MAY 22 In this Advocate story, Carencro Police Chief Carlos Stout says the recent federal indictment of a strip club owner is all wrong. The indictment alleges that drugs and prostitution went on with impunity because club staff made arrangements with "local" police. Stout says it never happened, and while his cops do work security in the parking lot, they're not allowed inside.
MAY 22 This amusing post in DIG Baton Rouge recounts an ad that ran on Craig's List recently; the advertiser was seeking tenants for a Beauregard Town house. He knew his market, and wrote an ad that the most ironical hipster couldn't resist. Apparently, he really did know his market, because the ad worked like a charm.
MAY 22 In this post in The Lens, Mark Moseley comments on the rhetoric Gov. Jindal employed in trying to save his tax "reform" package. One interesting point concerns Jindal's use of his brother, Nikesh, in a little story. Nikesh left Louisiana because of his inability to get a decent job, the story goes, but the story won't hold water: Nikesh lives in DC, which has an income tax level comparable to Louisiana, Moseley says. If income taxes caused the dismal situation, it should exist in DC too. Right?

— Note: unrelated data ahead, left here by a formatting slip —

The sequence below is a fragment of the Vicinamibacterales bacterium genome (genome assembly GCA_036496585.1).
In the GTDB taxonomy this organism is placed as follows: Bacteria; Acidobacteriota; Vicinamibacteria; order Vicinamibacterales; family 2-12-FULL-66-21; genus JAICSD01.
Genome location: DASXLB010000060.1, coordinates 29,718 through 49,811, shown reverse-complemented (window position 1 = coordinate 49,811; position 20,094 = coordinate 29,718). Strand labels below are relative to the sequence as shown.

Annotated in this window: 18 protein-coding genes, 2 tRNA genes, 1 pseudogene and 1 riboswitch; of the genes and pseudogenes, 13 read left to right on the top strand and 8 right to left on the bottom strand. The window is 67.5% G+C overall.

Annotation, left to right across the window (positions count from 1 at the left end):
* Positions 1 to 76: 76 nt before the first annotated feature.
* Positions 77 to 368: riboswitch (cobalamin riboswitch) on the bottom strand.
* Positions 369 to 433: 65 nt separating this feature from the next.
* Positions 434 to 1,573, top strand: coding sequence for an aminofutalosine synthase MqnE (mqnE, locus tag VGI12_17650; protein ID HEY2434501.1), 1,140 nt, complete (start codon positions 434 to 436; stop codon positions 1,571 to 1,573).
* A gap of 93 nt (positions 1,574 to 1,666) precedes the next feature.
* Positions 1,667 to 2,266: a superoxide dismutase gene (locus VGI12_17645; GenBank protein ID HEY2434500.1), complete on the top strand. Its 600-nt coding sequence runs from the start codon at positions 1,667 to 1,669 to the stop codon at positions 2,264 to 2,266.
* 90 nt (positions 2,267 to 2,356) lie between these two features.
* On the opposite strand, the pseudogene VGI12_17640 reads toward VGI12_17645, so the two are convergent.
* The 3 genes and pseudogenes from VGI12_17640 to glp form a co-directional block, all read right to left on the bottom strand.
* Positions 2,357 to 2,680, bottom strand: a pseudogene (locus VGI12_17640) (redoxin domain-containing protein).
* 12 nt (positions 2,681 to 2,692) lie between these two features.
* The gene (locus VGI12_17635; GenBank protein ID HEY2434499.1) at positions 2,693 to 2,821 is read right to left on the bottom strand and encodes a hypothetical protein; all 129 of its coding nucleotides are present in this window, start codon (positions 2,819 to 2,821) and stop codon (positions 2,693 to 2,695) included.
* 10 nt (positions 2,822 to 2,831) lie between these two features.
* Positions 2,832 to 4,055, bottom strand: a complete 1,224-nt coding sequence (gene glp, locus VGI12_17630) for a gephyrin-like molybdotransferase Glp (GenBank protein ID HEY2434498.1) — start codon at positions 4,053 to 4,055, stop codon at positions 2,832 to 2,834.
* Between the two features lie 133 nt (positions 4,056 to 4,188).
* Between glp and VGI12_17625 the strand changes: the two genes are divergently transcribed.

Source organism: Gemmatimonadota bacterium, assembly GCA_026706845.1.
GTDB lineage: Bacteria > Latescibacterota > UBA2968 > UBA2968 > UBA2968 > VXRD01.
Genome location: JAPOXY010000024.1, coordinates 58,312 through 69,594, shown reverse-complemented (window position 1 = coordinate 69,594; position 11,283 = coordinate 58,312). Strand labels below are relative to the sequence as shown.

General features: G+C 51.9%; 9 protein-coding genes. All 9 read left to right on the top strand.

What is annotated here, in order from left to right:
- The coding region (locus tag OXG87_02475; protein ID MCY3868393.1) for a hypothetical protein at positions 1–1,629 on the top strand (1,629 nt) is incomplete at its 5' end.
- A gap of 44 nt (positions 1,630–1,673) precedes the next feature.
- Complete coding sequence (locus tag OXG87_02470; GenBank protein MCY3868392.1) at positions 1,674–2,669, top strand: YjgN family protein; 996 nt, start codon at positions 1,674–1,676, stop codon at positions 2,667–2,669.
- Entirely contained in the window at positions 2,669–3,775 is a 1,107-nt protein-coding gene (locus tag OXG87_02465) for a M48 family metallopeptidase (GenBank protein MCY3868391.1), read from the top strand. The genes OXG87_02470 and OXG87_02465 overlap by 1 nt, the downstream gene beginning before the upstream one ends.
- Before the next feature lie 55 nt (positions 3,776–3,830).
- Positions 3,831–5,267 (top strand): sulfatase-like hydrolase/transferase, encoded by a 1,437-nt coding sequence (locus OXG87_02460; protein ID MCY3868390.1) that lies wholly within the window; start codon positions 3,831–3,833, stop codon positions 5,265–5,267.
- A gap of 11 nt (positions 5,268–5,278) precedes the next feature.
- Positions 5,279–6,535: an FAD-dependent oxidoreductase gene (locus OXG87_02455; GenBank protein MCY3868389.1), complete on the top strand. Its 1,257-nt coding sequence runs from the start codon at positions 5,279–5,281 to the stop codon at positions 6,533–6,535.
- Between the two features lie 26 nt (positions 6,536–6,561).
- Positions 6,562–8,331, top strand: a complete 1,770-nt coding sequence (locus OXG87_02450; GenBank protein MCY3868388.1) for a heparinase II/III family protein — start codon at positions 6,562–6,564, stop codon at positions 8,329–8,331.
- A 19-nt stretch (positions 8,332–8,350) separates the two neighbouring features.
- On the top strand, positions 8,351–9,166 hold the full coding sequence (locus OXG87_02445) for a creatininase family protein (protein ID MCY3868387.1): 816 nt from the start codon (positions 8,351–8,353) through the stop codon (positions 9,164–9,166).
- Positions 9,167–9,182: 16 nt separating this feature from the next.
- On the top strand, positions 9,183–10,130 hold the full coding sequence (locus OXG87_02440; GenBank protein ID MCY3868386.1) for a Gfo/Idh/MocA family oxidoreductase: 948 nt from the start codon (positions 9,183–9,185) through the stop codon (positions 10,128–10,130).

MAY 22 This post by columnist John Maginnis traces the trajectory of the bill that would fund construction at community and technical colleges -- and bypass the Board of Regents and traditional higher ed funding mechanisms. Sure, it will bust the legislature's self-imposed debt limit, but some leges feel that there's more need (because there is more growth) in the community and technical college area than in the university area, he says.
David Calhoun and Elizabeth “EB” Brooks are the first two employees of Lafayette Central Park Inc., the nonprofit charged with turning Lafayette Consolidated Government’s 100-acre Johnston Street Horse Farm property into a passive public park. Calhoun was named executive director, and Brooks is director of planning and design.
There will soon be a whole lot of shakin’ going on at Benny’s Sportshack Supplement Depot, a new concept by Opelousas native Benny Nele. Located at 2002 Johnston St., the supplement shop, smoothie bar and café, featuring hot off the press paninis and wraps, plans to open in late May.